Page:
The Secret To Improving Your Grain Marketing… and Everything Else!

As I travel around the country speaking to producers and ag professionals, I’m constantly being asked by individuals how they can improve their overall marketing skills? I’ve thought about this question for years and my conclusion remains the same… Simply think of the successes of great sports teams or businesses. In most all cases, consistency in planning and execution is the most common thread. In other words championship football teams don’t just block and tackle well sometimes, they block and tackle well all the time. A business like FedEx or UPS doesn’t just deliver on time here and there, they actually hit their time targets consistently. The difference between a true “professional golfer” and and “good golfer” is the severity of their “bad shots” and the consistency of their “good shots.” Think about it like this – there are some horrible golfers who have hit a “hole in one”. Generally speaking, when a professional golfer miss hits a shot, it’s barely out of the fairway. When the rest of us miss-hit a shot its often found outside the boundaries of the entire course. Meaning the bad shots are much worse and the good shots come a lot less frequently for those of us who are not considered “professionals.” The “real” question becomes how can those who are trying to be “ag professionals” achieve higher levels of consistency? It’s not about waving a magic wand or finding some get-rich-quick formula. As I’ve learned, success in business and in life is most often about the “process”. Are you doing what other top professionals are doing, is your process as good as theirs and can you execute? Are you getting out of your comfort zone and attending networking events? Are you constantly and consistently trying to improve your marketing skills? Remember, the best in the world, the true professionals, are constantly pushing themselves beyond their comfort zone, practicing relentlessly and sharpening their skills on a daily basis. You certainly don’t think you will be a top professional golfer by going out and playing in a few four-man scrambles each year? So why would you think you would be a good “marketer” when you simply go to a few conferences here and there? The only real solution or advice I can give is that you need to turn your current marketing “practices” or current habits into more structured marketing “rules.” I’ve learned that structured rules, followed by a strong commitment to execution are what generally tends to lead to better “consistency”. Remember, we can not control the direction of the market or the outside world. All that’s ultimately in our control is how we react or respond to “perceived” events and actions occurring in the market. Therefore, we have to have “rules” in place that best fit our emotions, personalities and cash flow needs, so we can better “execute” on a more consistent basis. Most often I’ve found the best rules and marketing programs are very simple, yet specific. Meaning they are easy to understand and navigate, in fact often boring. They work in most all types of environments and tend to make the complex appear much more simple. There is no one strategy or technique that I would deem better than the other. I have friends and partners who are extremely successful, each with wide varying degrees of “strategy.” Some are pre-marketers, selling their entire crop before it’s ever planted, while some are post-marketers, never selling a bushel until after it’s harvested. Some are only sellers of cash bushels and some like to use the board. Similar to a professional baseball hitter, each has their own preferred stance, hand positioning, length of stride, waggle of the bat, etc. But each individual understands his particular tendencies and where the bat needs to be at contact when the ball crosses the plate. How they get to contact is what I call an “art”… It’s not until the bat strikes the ball that observers try to turn it into a “science”. There’s no question that “repetition” becomes the mother of all habits. Habits then become the backbone of discipline. I’ve found turning successful habits and discipline into defined rules is the best way to become more consistent. It’s then when the “consistency” of being successful makes you the top in your field. In other words, it’s NOT a part-time thing, it’s an all the time thing! One of my good friends, Jason Grimsley, two time World Series Champion pitcher with the NY Yankees, once told me the key to success in the Big Leagues was how you performed on your bad days. He said in 10 appearances… 2 times you would be unstoppable, the stars would all line-up and you would the best you could be; in 6 of those 10 outings you would have to work hard and battle to be at your best; and during 2 out of those 10 outings you would be horrible, not feeling good, not having your best stuff, etc… It’s how you performed during those bad times that separated the men from the boys. I personally remember Michael Jordan beating the Utah Jazz in game 5 of the Championship series while being extremely sick and barely able to walk off the court. The questions are, “Have you been doing everything necessary to become the best in your field? When the winds are against you and times are tough, which we all know at some point will occur, do you have the tools to execute and be “professionally consistent” as when the winds were at your back?” Remember, anyone can play a winning hand, and any fool can hit a “hole in one.” More importantly do have the tools, discipline, rules, and process in place to constantly execute at the highest level when the winds are against you? Best advice, stop looking for the magic-wand or crystal-ball because they don’t exist. Start putting the “rules” in place that will challenge and push you to become the best in your field… It takes extreme dedication, discipline and commitment. It’s certainly not going to be easy… but then again what is in life?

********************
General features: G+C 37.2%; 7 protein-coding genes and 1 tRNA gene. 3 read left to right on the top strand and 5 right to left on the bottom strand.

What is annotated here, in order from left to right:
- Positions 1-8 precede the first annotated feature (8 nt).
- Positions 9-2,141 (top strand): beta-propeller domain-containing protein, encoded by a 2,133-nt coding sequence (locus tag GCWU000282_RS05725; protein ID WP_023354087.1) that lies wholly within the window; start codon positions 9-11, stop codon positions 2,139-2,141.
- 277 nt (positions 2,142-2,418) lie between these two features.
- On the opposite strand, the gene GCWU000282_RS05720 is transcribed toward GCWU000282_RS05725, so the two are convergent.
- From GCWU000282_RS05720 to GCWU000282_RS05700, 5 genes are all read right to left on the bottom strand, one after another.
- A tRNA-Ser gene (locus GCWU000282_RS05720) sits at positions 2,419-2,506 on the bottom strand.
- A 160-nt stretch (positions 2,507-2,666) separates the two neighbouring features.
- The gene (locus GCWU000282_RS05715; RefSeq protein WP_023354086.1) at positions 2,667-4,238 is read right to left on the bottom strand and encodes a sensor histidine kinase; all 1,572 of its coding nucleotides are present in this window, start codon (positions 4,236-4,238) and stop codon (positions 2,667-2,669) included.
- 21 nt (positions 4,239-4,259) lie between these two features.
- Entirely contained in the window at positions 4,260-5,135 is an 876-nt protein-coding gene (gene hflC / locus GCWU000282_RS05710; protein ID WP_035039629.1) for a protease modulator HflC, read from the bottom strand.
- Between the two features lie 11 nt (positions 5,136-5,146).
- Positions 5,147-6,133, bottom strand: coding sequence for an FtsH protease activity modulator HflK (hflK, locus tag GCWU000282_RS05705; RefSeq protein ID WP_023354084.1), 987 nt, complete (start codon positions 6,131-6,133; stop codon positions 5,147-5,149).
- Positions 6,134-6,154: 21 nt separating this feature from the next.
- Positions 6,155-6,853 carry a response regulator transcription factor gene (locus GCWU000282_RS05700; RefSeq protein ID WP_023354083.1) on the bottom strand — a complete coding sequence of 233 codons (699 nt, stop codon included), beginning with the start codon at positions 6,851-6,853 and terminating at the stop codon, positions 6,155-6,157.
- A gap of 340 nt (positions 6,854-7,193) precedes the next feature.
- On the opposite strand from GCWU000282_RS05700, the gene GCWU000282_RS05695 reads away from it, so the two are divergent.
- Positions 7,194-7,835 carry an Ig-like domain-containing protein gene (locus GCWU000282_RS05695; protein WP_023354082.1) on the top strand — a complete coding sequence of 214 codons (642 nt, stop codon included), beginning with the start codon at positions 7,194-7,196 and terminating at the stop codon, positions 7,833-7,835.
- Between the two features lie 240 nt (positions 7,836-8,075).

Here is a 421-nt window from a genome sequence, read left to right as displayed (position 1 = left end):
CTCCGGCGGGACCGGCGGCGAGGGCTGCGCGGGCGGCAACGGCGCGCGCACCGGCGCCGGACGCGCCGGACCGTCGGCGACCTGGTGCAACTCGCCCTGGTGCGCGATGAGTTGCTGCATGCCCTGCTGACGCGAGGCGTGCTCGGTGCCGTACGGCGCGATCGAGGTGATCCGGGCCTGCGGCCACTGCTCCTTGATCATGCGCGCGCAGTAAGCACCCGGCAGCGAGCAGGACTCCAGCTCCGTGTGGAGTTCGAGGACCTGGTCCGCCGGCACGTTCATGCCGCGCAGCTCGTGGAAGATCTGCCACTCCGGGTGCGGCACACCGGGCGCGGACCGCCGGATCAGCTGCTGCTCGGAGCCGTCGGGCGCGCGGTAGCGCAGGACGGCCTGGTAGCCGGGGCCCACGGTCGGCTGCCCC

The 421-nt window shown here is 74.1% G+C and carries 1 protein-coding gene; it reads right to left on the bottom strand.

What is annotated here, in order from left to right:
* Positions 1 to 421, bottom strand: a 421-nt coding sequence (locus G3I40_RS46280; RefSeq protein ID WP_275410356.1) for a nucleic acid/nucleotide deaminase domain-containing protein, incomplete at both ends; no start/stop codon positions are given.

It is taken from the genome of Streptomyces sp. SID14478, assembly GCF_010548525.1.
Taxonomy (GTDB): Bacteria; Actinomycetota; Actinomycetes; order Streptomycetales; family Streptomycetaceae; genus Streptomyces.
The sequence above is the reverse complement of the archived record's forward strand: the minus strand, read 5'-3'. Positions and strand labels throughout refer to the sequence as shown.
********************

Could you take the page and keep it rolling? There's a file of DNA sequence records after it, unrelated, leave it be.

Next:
• Identify your personal traits and emotional tendencies. Compare these traits with what you believe the top professionals in your field are doing each day.
  • Turn your current practices and habits into hard-line written rules that fit your marketing model.
  • Execute your rules without emotional attachment so you can become more consistent.
  • Improved consistency is what allows you to reduce your downside risk and become a true professional.